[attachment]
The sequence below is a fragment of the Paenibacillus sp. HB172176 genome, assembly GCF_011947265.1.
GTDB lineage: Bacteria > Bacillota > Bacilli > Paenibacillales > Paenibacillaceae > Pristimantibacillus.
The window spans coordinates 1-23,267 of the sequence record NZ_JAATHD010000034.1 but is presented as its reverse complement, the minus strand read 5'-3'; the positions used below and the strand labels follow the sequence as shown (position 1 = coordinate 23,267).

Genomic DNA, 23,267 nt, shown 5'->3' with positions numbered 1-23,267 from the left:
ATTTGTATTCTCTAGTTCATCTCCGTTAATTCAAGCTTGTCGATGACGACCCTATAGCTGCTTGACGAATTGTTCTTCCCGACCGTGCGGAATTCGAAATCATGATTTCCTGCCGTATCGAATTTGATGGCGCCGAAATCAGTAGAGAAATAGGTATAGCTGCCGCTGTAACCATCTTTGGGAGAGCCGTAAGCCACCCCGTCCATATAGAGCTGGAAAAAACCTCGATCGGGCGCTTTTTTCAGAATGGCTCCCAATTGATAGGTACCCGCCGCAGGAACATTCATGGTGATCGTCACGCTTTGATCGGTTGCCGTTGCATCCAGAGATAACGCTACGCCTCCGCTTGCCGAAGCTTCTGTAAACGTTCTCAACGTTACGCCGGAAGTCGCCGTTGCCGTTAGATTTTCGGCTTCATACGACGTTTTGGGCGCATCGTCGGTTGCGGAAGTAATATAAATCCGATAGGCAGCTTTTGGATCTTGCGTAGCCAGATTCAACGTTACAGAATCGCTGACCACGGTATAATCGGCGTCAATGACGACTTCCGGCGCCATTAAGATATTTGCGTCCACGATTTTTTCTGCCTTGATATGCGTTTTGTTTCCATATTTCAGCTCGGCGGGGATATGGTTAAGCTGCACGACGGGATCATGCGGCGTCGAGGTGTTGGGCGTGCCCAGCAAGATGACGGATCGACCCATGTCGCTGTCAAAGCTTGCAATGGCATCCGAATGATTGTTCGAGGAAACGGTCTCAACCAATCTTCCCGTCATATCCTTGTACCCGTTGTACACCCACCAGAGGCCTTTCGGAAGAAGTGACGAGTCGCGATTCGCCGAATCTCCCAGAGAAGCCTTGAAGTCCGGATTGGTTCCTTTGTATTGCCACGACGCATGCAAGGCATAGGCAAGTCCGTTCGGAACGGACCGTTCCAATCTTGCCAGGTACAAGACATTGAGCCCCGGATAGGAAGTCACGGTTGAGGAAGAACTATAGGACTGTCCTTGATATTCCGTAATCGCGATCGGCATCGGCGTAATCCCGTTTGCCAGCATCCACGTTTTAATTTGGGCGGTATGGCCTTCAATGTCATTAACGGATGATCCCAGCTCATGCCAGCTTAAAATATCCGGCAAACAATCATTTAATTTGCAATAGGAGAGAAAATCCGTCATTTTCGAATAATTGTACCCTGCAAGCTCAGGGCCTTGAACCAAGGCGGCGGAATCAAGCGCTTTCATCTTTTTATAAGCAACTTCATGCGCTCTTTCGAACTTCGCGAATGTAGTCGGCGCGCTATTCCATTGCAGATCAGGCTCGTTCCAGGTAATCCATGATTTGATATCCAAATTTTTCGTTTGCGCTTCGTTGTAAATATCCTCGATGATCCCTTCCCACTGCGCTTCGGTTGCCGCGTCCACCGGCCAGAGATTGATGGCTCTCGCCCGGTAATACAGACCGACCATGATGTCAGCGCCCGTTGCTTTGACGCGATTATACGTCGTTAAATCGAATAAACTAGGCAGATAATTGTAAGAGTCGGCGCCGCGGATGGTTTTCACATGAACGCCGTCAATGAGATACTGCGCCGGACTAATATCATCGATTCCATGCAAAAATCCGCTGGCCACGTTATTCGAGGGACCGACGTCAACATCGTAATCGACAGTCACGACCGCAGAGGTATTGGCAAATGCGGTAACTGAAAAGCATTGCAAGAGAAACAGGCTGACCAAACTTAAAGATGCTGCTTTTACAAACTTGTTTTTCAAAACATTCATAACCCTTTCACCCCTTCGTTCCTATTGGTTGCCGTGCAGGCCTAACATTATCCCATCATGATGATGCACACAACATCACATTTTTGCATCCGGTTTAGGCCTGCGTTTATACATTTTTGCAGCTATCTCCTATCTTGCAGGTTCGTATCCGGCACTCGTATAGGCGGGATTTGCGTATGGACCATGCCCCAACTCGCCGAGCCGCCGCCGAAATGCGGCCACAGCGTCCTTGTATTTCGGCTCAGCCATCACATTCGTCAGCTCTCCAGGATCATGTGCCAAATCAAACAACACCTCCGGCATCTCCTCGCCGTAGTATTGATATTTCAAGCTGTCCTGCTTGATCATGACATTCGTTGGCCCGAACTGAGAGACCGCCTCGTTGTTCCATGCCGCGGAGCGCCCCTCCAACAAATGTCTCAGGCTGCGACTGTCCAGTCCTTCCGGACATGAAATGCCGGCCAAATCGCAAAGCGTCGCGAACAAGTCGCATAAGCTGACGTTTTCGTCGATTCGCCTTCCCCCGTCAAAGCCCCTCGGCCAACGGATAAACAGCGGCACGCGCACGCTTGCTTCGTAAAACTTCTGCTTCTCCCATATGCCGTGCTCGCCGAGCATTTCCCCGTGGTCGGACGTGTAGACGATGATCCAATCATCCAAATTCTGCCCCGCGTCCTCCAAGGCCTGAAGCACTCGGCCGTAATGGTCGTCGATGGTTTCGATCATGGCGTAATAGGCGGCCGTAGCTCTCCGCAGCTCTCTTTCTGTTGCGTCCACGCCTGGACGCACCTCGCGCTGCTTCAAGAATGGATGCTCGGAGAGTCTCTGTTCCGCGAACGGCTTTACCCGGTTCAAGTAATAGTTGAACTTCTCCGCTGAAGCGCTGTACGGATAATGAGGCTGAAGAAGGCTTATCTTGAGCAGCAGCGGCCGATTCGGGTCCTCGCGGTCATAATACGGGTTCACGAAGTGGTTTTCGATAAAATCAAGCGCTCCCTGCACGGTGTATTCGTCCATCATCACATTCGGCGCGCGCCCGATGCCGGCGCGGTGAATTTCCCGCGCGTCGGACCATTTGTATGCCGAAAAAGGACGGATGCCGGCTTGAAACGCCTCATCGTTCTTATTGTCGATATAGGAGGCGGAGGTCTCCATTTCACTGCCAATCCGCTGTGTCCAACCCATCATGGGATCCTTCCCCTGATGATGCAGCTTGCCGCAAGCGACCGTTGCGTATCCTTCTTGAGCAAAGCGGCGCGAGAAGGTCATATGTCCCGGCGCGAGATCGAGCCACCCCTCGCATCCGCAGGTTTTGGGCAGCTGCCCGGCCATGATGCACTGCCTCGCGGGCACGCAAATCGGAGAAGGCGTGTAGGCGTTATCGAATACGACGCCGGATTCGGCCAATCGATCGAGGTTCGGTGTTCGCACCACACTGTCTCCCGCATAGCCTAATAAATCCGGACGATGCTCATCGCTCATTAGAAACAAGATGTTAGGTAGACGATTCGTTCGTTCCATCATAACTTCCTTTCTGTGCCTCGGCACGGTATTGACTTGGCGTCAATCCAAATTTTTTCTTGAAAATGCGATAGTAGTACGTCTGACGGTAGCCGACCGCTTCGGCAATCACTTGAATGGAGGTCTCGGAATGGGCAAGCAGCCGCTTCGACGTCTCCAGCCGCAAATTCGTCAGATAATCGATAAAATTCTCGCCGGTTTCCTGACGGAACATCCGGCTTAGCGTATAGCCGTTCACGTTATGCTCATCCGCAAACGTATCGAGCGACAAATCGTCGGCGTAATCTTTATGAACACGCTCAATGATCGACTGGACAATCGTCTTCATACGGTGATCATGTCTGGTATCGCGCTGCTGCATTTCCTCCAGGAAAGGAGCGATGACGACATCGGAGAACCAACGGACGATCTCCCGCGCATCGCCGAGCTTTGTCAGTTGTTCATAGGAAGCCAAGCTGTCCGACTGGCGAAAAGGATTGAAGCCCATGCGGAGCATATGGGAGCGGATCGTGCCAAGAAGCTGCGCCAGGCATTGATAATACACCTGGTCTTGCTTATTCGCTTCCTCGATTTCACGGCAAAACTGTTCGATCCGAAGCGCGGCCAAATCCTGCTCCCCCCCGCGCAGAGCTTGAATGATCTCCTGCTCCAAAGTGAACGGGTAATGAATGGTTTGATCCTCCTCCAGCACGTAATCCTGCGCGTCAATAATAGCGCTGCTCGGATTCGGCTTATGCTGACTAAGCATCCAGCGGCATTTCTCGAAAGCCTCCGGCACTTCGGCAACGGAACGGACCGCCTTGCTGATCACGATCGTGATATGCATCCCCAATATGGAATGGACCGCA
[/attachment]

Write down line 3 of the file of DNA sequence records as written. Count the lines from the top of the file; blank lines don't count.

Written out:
The window spans coordinates 1-23,267 of the sequence record NZ_JAATHD010000034.1 but is presented as its reverse complement, the minus strand read 5'-3'; the positions used below and the strand labels follow the sequence as shown (position 1 = coordinate 23,267).